Fueled by the energy and rebellion of heavy metal, and tempered by the demons that hastened the reactionary blowback of grunge, Alice In Chains has forever been the source of myth and legend since first emerging from Seattle onto the national scene in 1990, on Columbia Records.

Ten years after their last concerts, the band decided to reclaim their heritage and embarked on a surprise U.S. club tour as a warm up for their 5-month tour of the UK and Europe. They returned for a several U.S. festival dates and will pick up again in the fall (dates to be announced soon). The band looks forward to its 20th anniversary next year with the release of "The Essential Alice In Chains," which will arrive in stores July 25th on Columbia/Legacy, a division of Sony BMG Music Entertainment.

The first comprehensive two-CD collection ever issued on Alice In Chains is a chronological ascent from 1990 (four cuts from their debut album, Facelift, including "We Die Young," title track of the three-song Columbia debut EP released earlier that year) up through 1999, ("Get Born Again" and "Died," the two newly recorded tracks on their three-CD box set retrospective, Music Bank).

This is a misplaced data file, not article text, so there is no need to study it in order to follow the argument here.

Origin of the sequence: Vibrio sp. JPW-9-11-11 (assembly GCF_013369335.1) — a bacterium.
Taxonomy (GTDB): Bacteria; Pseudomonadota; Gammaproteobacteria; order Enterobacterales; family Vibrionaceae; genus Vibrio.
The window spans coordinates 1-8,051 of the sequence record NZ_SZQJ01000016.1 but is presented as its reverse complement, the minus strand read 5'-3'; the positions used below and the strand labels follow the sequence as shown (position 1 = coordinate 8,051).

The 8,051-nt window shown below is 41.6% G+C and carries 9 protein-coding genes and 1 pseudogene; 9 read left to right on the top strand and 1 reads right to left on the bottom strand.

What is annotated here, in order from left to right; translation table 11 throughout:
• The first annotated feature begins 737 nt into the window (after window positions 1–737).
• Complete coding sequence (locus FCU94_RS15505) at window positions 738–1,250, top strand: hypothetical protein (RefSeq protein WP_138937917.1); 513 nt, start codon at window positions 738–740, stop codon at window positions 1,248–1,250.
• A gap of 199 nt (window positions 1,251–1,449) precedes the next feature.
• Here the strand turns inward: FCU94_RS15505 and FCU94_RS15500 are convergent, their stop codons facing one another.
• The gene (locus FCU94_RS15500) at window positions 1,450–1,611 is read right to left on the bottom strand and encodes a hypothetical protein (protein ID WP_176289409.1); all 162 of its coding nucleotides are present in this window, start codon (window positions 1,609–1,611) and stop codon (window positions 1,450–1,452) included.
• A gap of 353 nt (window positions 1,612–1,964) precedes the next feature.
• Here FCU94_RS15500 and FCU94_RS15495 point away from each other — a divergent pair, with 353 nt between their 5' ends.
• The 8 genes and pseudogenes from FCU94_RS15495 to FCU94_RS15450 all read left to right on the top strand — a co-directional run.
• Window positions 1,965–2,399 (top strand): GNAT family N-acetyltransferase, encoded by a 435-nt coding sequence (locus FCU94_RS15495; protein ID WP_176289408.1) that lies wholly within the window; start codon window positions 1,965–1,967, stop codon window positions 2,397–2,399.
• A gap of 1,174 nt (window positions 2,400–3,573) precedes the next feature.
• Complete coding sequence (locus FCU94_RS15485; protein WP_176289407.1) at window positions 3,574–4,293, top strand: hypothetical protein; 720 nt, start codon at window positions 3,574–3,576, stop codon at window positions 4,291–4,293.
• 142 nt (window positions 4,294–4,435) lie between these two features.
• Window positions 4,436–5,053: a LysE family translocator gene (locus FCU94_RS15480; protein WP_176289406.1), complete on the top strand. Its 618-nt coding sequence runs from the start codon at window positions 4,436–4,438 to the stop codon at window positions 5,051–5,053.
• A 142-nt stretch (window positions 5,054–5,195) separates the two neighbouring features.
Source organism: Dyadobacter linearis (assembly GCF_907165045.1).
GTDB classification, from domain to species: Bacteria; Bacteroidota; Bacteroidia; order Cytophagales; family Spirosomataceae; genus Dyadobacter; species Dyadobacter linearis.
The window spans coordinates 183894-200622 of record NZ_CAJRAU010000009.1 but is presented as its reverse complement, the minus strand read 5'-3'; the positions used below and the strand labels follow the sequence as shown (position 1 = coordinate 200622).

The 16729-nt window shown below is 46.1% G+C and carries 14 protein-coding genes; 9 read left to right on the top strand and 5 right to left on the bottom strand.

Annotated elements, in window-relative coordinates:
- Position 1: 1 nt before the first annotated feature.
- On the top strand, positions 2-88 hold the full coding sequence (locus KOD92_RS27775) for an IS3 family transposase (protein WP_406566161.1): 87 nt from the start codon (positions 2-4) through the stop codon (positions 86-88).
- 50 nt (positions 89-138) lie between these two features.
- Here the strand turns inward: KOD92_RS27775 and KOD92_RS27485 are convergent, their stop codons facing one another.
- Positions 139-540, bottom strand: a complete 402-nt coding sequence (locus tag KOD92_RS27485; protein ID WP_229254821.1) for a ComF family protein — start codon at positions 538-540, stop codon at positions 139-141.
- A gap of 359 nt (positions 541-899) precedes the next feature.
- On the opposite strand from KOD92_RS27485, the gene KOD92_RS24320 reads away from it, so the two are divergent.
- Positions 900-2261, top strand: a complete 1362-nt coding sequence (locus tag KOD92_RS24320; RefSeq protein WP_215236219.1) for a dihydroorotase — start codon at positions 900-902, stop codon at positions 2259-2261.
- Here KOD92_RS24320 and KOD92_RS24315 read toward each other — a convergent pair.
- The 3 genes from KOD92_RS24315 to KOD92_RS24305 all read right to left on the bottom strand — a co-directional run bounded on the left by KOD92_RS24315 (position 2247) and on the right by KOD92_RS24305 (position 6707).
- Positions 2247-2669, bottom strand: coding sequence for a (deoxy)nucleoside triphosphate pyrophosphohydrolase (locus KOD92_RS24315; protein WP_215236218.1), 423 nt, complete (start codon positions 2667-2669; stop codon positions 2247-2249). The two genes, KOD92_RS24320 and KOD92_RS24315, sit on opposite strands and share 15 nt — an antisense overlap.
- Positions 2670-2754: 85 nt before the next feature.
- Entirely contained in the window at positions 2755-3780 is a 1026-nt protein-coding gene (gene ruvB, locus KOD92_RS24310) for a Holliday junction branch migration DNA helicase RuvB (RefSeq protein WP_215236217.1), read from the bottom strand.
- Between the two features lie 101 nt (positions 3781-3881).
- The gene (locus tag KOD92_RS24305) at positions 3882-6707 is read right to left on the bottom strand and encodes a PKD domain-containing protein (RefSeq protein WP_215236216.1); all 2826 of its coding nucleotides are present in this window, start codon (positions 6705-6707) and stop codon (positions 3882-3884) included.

"The Essential Alice In Chains" gathers its 28 selections from all four original albums they recorded, Facelift (1990), Dirt (1992), the self-titled Alice In Chains (1995), and the live 'acoustic' MTV Unplugged (1996), as well as from their two EPs, SAP (1992) and Jar Of Flies (1994). Also included are remixes of their two songs from the Last Action Hero original motion picture soundtrack album (1993, the only band with two cuts on the album).

Adding to the collection is a comprehensive liner notes essay by Steffan Chirazi, who wrote the liner notes for Music Bank. Chirazi is author of Faith No More: The Real Story (Viking Penguin, 1994), and editor of the Metallica fansite chronicle So What!: The Good, the Mad, and the Ugly (Broadway Books, 2004).